Across the world—from Britain to Israel, Chile to Bolivia, Hungary to Philippines—political analysts and academics are horrified at the powers elected leaders are accumulating under the cover of #COVID to detain people, close borders, shut down courts, surveil people, prevent assembly and so on.
Some of these steps are understandable in the circumstances, but many of the new powers have little to do with the outbreak.
In many nations, populist leaders have doused themselves in teflon, and convinced the people that their policies are beyond scrutiny and criticism; that the normal rules of politics do not apply at a time like this; that accountability and transparency need to be suspended for some indeterminate period.
In the name of “national interest”, of course.
As Anne Applebaum wrote in The Atlantic:
“The opposite is true: All of the decisions being made right now, whether medical or economic, deserve widespread scrutiny and debate. As Francis Fukuyama has written, there is no evidence that authoritarians are better than others at controlling disease; several democracies—South Korea, Taiwan, Japan, and perhaps Germany—look like they have control of their coronavirus outbreaks. Nor does any evidence show that secrecy produces better outcomes; quite the contrary.”
The twist being this:
After six years of untrammelled exercise of authority, Narendradas Damodardas Modi suddenly appears to have discovered ever so slightly that there may be, just may be, some virtue in what little democracy is still left in the country.
# In the last 15 days, the prime minister has addressed the country 5 times: on March 19 (when he imposed a #JanataCurfew); March 22 (when he announced #ThaaliBajao); March 24 (when he announced a 21-day “lockdown”); March 29 (Manni ki Baat); and April 3 (to ask people to light lamps).
# In the last 15 days, the prime minister has had “interactions” via video with representatives of industry; representatives of electronic media; representatives of print media; with radio jockeys, and with “eminent sportspersons”.
# In the last 15 days, he has had “interactions” via video with chief ministers of states; with SAARC leaders; with leaders of the G-20 countries; with heads of Indian missions broad; with members of his own ministry.
# And, in the last 15 days, the honourable Member of Parliament from the Lok Sabha constituency of Varanasi had an “interaction” with his constituents, again by video. And, in addition, addressed BJP workers by video on the party’s 40th anniversary.
The uncharitable way of looking at these “interactions” is to see them merely as photo-opportunities grabbed by a publicity-hungry, image-conscious leader starved of his oxygen by the advertised benefits of “social distancing”.
The official photographs of these “interactions” back this somewhat, for it is Modi who is mostly doing the talking and gesticulating in them whereas it should have struck him by now that he has spoken more than enough and needs to listen a lot more.
But that would be quibbling.
The point to ponder, therefore, is whether Modi—after announcing the life-crushing #Demonetisation, and the abrogation of Article 370, and the CAA/NPR/NRC without any consultation—has suddenly realised the value of taking everyone on board.
Today’s Deccan Chronicle broaches this point in an excellent editorial: “Meet PM Narendra Modi, suddenly a consensus builder”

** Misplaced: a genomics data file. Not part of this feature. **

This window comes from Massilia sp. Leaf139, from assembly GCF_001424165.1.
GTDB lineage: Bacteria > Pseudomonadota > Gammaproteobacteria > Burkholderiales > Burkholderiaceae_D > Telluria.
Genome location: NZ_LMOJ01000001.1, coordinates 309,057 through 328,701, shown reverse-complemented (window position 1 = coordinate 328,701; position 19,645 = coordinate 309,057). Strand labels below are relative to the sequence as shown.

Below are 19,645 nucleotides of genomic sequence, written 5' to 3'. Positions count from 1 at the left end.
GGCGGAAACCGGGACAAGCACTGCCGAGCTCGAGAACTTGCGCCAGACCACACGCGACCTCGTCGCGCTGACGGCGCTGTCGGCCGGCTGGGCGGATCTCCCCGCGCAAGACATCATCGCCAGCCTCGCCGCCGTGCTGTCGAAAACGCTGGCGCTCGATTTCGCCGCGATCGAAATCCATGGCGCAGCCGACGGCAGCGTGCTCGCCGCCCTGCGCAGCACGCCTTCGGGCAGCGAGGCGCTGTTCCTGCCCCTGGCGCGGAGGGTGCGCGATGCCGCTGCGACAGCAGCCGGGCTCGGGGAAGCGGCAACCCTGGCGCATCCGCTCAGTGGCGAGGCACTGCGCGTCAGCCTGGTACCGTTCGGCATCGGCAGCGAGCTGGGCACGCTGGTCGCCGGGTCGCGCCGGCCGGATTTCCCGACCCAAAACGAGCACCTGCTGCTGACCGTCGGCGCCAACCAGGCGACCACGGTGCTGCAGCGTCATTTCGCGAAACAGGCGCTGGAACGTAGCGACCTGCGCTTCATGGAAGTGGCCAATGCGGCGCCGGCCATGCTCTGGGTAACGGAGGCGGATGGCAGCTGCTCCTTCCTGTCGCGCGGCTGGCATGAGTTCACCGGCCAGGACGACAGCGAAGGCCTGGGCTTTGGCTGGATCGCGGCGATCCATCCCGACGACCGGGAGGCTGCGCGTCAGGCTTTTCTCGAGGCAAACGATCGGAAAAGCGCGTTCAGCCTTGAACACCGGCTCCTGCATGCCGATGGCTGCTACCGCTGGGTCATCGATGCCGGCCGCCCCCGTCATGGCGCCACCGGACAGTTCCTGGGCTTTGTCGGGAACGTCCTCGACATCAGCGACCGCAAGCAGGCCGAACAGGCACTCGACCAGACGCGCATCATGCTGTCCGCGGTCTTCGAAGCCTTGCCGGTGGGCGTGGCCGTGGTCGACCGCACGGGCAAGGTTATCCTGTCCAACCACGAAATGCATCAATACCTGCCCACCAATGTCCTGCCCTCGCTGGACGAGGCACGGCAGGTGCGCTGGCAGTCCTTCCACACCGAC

There are other signals in the last few days which suggest that Narendra Modi has seized the opportunity offered by #CoronaVirus to take a different tack, if not craft for himself a new not-the autocrat, not-the-authoritarian persona.
Suddenly, The Supreme Leader who had been strutting all over as if he knew it all and done it all, and who didn’t brook the thought of anybody else possessing any wisdom, is reaching out to all and sundry.
Suddenly, CMs are being advised to charter their own timeframe to lift the 21-day lockdown, in imposing which they had no freedom.
Suddenly, IAS officers who had been emasculated wholesale, are finding the nerve to leak their feedback to the PMO that the “lockdown” should be extended.
Perhaps, a puny pathogen can bring the most powerful to their knees.
Perhaps, an intimation of mortality can puncture puffed-up egos.
Perhaps, it is best to corporatise the profits and socialise the losses.
Perhaps, democracy has its uses after all.
Perhaps, this too is a put-on.
Screenshots: courtesy The Telegraph, PMO, Deccan Chronicle
It could also hint at why the other fellow has remained in the background all these days. Or, it could be a complete power struggle right at the top. Either ways, it means that ultimately there will be a lot of muscle-flexing to prove his worthiness. At the moment he is out of his depths and he knows it. I suspect he is also very, very frightened of a backlash, hence the nautankis to thaali-bajaao/diya-jalao.
My gut feeling is that it will pretty much be true if this continues till May and get worse after the economic meltdown that is likely to appear starkly after July. Fudging of figures of fatalities might ultimately prove his undoing.
Of course it’s a put on. He needs CMs behind him and hence this great show of consulting them knowing full well that, like him, they have no idea what to do now except extend the blockade.its like that sham of the consultation with owners not editors of newspapers.
The ever smug and comfortable upper classes are of course behind modi as always and even those not so well off have been gulled into believing this draconian lockdown is the only option. Only those really suffering who will never be consulted will demand that the govt come up with something more imaginative.